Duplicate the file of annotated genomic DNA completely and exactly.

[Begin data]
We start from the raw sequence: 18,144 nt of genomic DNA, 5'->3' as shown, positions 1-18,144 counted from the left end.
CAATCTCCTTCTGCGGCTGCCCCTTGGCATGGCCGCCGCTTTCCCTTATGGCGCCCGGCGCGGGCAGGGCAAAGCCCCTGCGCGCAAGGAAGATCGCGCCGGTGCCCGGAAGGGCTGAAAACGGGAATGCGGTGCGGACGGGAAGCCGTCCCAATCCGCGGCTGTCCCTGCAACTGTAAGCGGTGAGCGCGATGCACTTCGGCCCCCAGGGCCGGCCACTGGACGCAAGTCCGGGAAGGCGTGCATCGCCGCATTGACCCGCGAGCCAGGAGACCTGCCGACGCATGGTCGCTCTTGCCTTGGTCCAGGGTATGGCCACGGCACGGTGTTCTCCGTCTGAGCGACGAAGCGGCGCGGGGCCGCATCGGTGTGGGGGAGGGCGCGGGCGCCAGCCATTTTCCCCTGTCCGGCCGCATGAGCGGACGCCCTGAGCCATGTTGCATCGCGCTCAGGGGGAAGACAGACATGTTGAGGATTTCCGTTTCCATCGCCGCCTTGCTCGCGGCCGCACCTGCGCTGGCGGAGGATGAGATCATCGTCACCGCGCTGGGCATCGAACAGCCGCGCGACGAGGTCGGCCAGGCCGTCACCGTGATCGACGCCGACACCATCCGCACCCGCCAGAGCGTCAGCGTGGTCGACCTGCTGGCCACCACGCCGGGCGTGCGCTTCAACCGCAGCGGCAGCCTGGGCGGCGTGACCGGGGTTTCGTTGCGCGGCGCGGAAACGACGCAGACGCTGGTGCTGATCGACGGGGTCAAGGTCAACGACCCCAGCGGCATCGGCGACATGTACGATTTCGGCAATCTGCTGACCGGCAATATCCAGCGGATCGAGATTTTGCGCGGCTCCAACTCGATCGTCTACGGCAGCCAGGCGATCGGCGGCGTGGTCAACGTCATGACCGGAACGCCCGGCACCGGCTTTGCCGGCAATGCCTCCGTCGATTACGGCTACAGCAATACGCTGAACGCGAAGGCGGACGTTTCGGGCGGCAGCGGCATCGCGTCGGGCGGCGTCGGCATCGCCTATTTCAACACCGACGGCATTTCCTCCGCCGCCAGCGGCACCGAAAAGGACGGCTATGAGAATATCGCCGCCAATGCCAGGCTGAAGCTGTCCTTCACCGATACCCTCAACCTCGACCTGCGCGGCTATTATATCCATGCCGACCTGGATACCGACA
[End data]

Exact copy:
We start from the raw sequence: 18,144 nt of genomic DNA, 5'->3' as shown, positions 1-18,144 counted from the left end.
CAATCTCCTTCTGCGGCTGCCCCTTGGCATGGCCGCCGCTTTCCCTTATGGCGCCCGGCGCGGGCAGGGCAAAGCCCCTGCGCGCAAGGAAGATCGCGCCGGTGCCCGGAAGGGCTGAAAACGGGAATGCGGTGCGGACGGGAAGCCGTCCCAATCCGCGGCTGTCCCTGCAACTGTAAGCGGTGAGCGCGATGCACTTCGGCCCCCAGGGCCGGCCACTGGACGCAAGTCCGGGAAGGCGTGCATCGCCGCATTGACCCGCGAGCCAGGAGACCTGCCGACGCATGGTCGCTCTTGCCTTGGTCCAGGGTATGGCCACGGCACGGTGTTCTCCGTCTGAGCGACGAAGCGGCGCGGGGCCGCATCGGTGTGGGGGAGGGCGCGGGCGCCAGCCATTTTCCCCTGTCCGGCCGCATGAGCGGACGCCCTGAGCCATGTTGCATCGCGCTCAGGGGGAAGACAGACATGTTGAGGATTTCCGTTTCCATCGCCGCCTTGCTCGCGGCCGCACCTGCGCTGGCGGAGGATGAGATCATCGTCACCGCGCTGGGCATCGAACAGCCGCGCGACGAGGTCGGCCAGGCCGTCACCGTGATCGACGCCGACACCATCCGCACCCGCCAGAGCGTCAGCGTGGTCGACCTGCTGGCCACCACGCCGGGCGTGCGCTTCAACCGCAGCGGCAGCCTGGGCGGCGTGACCGGGGTTTCGTTGCGCGGCGCGGAAACGACGCAGACGCTGGTGCTGATCGACGGGGTCAAGGTCAACGACCCCAGCGGCATCGGCGACATGTACGATTTCGGCAATCTGCTGACCGGCAATATCCAGCGGATCGAGATTTTGCGCGGCTCCAACTCGATCGTCTACGGCAGCCAGGCGATCGGCGGCGTGGTCAACGTCATGACCGGAACGCCCGGCACCGGCTTTGCCGGCAATGCCTCCGTCGATTACGGCTACAGCAATACGCTGAACGCGAAGGCGGACGTTTCGGGCGGCAGCGGCATCGCGTCGGGCGGCGTCGGCATCGCCTATTTCAACACCGACGGCATTTCCTCCGCCGCCAGCGGCACCGAAAAGGACGGCTATGAGAATATCGCCGCCAATGCCAGGCTGAAGCTGTCCTTCACCGATACCCTCAACCTCGACCTGCGCGGCTATTATATCCATGCCGACCTGGATACCGACA